Crediting Strategies

One of the best features of an annuity is that it not only protects your money from losses, but it also gives you a safe way to grow your money.

Some annuities will guarantee you a set rate for a certain number of years, others will grow your money based on the performance of an index (like the S&P 500), these annuities can grow your money in a variety of ways, called Index Crediting Strategies. 

There are a variety of index crediting strategies, and we definitely recommend talking with one of our advisors to see which strategy or strategies might be best for you, but the following is a brief overview of some of the more common crediting strategies). It is important to realize that these examples are for the purpose of illustration only, and do not represent currently available rates. In each illustration the amount of interest you get would be the portion in blue.

With Indexed annuities your account grows based on the index and the crediting strategy that you pick, but even if the market goes down, your account value will never go down.  For the purpose of these illustration we look at a year where the index has a 6 % return, but we are happy to answer questions about other possible results.  

Crediting Strategy: The Cap

One of the most common index crediting strategies is the Cap. A cap is a very simple strategy basically if the index your account is tracking goes up so does your account. You get the first dollar, and then you continue to get interest up to the cap. As with any crediting strategy the specific index that you track makes a big difference here. Some indexes tend to consistently outperform other indexes, so the highest cap percentage is not always the best deal. Our advisors look at the historical trends to make sure you get the index that is most likely to give you the highest return.

Crediting Strategy: Participation Rate

With a participation rate, you get a percentage of  any increase that occurs in the index that your annuity tracks. In the illustrated example the participation rate is set at 50%. Depending on the product and the financial environment at the time, participation rates can be as high as 125% or as low as 25%. As with the cap, the participation rate alone is not enough information to determine which product is the best for you. Sometimes a participation rate will also be combined with a cap as well. When this happens it is important to understand which strategy is applied first. Our advisors are trained to help ensure that you get the best bang for your buck whether your product has a participation rate or not.

Crediting Strategy: Spread

A spread is another crediting strategy that is pretty easy to understand. A spread is basically the opposite of a Cap. With a cap you get the first dollar of interest but your interest has an upper limit, with a spread, The Insurance company covers their costs with the first dollar of interest, but when the interest passes the stated target you get everything above and beyond that number. With the right index this strategy can provide you with unlimited potential, however it is important to remember that the first portion of interest goes back to the company, so it takes a higher gain to receive any interest in this strategy.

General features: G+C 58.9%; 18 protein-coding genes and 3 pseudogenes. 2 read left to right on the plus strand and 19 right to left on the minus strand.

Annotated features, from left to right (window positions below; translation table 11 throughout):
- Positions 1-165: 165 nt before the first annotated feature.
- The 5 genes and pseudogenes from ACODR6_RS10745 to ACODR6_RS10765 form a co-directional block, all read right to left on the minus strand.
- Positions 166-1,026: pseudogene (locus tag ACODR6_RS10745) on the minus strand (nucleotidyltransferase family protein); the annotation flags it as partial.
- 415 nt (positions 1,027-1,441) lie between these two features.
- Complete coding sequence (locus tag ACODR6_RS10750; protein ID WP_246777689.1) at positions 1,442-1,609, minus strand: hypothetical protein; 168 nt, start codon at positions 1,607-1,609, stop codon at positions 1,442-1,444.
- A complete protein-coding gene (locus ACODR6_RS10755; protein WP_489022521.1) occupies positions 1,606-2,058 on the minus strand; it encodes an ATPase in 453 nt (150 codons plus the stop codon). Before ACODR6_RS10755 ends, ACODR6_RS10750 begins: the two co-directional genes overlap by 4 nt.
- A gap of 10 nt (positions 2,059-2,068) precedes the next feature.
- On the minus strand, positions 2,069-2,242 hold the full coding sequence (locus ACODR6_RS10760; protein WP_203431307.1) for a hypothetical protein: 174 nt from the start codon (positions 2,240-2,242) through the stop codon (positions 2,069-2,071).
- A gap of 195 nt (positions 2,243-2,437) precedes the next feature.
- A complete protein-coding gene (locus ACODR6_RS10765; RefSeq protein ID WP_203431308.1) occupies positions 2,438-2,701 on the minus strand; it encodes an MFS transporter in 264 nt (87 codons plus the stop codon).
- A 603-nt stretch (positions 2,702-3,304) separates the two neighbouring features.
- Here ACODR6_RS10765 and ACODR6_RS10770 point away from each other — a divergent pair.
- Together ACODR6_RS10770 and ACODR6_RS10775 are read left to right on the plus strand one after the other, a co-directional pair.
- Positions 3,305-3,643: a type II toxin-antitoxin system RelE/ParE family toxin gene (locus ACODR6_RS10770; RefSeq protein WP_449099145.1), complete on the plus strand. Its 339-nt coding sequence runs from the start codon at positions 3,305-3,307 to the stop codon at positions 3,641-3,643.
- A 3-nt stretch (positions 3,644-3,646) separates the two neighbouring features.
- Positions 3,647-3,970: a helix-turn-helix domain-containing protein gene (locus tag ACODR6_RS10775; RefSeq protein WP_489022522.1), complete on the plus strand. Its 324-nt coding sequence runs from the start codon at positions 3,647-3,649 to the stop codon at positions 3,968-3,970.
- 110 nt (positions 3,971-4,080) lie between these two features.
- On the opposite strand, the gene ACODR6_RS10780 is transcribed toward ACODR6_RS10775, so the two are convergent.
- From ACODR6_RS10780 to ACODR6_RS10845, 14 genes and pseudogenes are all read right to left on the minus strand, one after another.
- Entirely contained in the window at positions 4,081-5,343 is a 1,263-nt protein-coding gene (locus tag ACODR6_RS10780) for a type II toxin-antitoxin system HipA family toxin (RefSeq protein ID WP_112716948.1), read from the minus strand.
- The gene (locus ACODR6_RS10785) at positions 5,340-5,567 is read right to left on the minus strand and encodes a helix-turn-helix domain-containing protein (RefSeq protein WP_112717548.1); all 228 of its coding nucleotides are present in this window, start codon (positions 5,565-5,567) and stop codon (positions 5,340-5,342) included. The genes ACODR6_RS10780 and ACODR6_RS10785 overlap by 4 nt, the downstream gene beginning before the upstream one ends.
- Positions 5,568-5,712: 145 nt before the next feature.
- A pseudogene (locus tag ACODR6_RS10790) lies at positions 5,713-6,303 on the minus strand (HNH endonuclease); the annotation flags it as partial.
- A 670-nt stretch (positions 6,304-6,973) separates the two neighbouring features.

Crediting Strategy: Fixed Interest

The fixed interest strategy is one very simple and easy to understand. Your account grows by a predetermined rate each year, regardless of what is happening in the market. Fixed interest accounts can be divided into two categories. 1) guaranteed - which means you lock in your rate upon opening the account. Or 2) non-guaranteed. Which means your interest rate can go up or down each year, but will never drop below a certain level and will always be greater than 0. To learn more about Guaranteed rate products visit our page for MYGAs.

Crediting Strategy: Performance Trigger

A Performance Trigger is Similar to a fixed interest strategy but with a few main differences. With a performance trigger your account will grow in any year where the index value stays ends at the same place it started, or grows (Fixed interest rates are not contingent on market performance). With a performance trigger you get the same declared rate if the index moves up by 1% or if it moves up by 10%. The advantage of a performance trigger is that you can get a higher rate than a fixed interest strategy in years where there is growth.

Other crediting strategies

Every insurance company is always looking for new and better ways to serve their potential clients, so new strategies may be available when you are looking at annuities. Some of these strategies are slightly more complex, but generally they are variations of the above strategies.

A biennial strategy is the same as the core strategy it is based on, but a biennial strategy looks at a two year time span instead of a one year time frame.

A monthly Sum cap is another interesting new strategy where each month has a cap, but there is not a specific cap for the year. This strategy has the potential to pay out more in some years, but it can also pay out less than a traditional yearly strategy. With the monthly sum cap you add the gains (up to a cap each month), and the losses in other months (no caps) to find a total for the year. If the total for the year is positive that is the amount of money your interest is based on. If the total for the year is negative, your account doesn't grow, but it also doesn't fall, it will stay the same until the next year, when the monthly sums will be recalculated.

Of course, if you have questions about any crediting strategy please don't hesitate to ask us!

Popular posts from this blog

Why Annuities